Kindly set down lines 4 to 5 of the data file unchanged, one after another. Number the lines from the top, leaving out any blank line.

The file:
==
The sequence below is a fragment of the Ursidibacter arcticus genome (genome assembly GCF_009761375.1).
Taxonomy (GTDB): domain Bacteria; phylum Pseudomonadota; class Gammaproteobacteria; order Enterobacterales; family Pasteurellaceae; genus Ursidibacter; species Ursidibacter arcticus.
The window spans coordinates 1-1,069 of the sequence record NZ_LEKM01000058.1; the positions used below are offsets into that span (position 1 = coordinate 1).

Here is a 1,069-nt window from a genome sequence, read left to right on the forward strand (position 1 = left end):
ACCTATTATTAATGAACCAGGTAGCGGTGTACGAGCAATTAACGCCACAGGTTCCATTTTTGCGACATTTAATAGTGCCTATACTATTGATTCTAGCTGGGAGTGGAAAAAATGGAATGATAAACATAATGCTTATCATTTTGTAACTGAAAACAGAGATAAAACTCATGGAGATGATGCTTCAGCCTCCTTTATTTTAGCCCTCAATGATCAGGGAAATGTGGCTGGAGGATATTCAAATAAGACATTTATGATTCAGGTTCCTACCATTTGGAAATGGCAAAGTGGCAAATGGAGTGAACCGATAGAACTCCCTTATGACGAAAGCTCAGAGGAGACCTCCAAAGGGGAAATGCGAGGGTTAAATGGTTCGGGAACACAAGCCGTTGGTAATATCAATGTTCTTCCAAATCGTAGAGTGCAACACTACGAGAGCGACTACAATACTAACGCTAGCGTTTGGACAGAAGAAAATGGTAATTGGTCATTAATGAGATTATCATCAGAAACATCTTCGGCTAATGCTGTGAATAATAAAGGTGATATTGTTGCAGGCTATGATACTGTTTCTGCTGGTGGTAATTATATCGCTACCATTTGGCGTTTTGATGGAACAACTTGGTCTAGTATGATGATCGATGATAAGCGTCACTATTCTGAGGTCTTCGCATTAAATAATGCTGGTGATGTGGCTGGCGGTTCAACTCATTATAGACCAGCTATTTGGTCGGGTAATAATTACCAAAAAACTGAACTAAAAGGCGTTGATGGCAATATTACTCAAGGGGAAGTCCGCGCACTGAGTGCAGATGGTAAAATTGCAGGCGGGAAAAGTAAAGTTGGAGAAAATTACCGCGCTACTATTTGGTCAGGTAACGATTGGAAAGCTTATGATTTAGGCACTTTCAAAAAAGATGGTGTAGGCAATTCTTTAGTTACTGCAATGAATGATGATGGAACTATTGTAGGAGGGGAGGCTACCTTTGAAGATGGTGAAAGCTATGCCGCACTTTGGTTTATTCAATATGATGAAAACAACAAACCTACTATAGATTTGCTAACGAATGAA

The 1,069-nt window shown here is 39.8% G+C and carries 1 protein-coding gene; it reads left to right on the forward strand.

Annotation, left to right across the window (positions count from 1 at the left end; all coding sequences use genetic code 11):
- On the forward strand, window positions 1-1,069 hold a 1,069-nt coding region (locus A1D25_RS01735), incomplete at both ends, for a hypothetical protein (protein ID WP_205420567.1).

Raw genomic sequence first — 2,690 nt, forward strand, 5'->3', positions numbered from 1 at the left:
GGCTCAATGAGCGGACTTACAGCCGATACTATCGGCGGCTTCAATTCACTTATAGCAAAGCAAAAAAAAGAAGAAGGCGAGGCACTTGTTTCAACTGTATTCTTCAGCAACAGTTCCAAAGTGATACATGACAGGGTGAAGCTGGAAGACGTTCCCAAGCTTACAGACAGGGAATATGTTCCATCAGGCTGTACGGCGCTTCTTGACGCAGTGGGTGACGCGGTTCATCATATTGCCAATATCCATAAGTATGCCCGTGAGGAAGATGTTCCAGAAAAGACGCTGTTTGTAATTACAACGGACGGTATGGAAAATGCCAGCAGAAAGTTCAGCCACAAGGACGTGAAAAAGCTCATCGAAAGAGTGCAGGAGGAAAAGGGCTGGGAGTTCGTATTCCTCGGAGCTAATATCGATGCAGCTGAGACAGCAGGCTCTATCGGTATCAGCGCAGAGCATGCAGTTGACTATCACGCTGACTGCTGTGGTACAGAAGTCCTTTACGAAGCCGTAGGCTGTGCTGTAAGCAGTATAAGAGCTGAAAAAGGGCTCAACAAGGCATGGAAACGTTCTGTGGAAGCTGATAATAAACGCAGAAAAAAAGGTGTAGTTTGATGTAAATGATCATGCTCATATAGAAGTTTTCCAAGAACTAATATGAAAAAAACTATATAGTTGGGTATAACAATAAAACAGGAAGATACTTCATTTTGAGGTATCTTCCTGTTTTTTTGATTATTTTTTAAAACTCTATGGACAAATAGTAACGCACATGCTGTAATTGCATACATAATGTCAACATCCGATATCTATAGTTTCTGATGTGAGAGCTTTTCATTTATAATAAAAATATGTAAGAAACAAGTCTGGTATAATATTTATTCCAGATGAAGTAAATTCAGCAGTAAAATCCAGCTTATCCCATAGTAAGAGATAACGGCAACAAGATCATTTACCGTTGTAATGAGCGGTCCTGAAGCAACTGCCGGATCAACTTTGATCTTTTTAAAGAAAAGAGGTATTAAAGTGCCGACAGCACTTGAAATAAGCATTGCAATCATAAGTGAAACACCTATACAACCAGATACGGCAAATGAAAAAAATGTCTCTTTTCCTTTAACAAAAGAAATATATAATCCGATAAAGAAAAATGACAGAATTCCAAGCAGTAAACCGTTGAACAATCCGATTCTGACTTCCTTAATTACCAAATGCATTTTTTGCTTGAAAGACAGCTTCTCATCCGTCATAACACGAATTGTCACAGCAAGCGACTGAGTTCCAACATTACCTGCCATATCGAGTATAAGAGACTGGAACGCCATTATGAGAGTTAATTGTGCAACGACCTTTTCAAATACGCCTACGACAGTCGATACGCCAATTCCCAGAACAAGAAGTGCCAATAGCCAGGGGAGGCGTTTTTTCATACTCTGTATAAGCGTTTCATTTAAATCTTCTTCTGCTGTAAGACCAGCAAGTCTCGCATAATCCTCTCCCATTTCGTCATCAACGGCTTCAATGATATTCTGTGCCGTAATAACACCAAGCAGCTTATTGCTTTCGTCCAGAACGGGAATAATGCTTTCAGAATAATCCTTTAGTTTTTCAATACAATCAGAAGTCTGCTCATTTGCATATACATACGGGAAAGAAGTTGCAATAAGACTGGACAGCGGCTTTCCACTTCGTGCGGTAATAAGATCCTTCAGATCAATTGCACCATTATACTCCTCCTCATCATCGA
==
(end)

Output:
Here is a 1,069-nt window from a genome sequence, read left to right on the forward strand (position 1 = left end):
ACCTATTATTAATGAACCAGGTAGCGGTGTACGAGCAATTAACGCCACAGGTTCCATTTTTGCGACATTTAATAGTGCCTATACTATTGATTCTAGCTGGGAGTGGAAAAAATGGAATGATAAACATAATGCTTATCATTTTGTAACTGAAAACAGAGATAAAACTCATGGAGATGATGCTTCAGCCTCCTTTATTTTAGCCCTCAATGATCAGGGAAATGTGGCTGGAGGATATTCAAATAAGACATTTATGATTCAGGTTCCTACCATTTGGAAATGGCAAAGTGGCAAATGGAGTGAACCGATAGAACTCCCTTATGACGAAAGCTCAGAGGAGACCTCCAAAGGGGAAATGCGAGGGTTAAATGGTTCGGGAACACAAGCCGTTGGTAATATCAATGTTCTTCCAAATCGTAGAGTGCAACACTACGAGAGCGACTACAATACTAACGCTAGCGTTTGGACAGAAGAAAATGGTAATTGGTCATTAATGAGATTATCATCAGAAACATCTTCGGCTAATGCTGTGAATAATAAAGGTGATATTGTTGCAGGCTATGATACTGTTTCTGCTGGTGGTAATTATATCGCTACCATTTGGCGTTTTGATGGAACAACTTGGTCTAGTATGATGATCGATGATAAGCGTCACTATTCTGAGGTCTTCGCATTAAATAATGCTGGTGATGTGGCTGGCGGTTCAACTCATTATAGACCAGCTATTTGGTCGGGTAATAATTACCAAAAAACTGAACTAAAAGGCGTTGATGGCAATATTACTCAAGGGGAAGTCCGCGCACTGAGTGCAGATGGTAAAATTGCAGGCGGGAAAAGTAAAGTTGGAGAAAATTACCGCGCTACTATTTGGTCAGGTAACGATTGGAAAGCTTATGATTTAGGCACTTTCAAAAAAGATGGTGTAGGCAATTCTTTAGTTACTGCAATGAATGATGATGGAACTATTGTAGGAGGGGAGGCTACCTTTGAAGATGGTGAAAGCTATGCCGCACTTTGGTTTATTCAATATGATGAAAACAACAAACCTACTATAGATTTGCTAACGAATGAA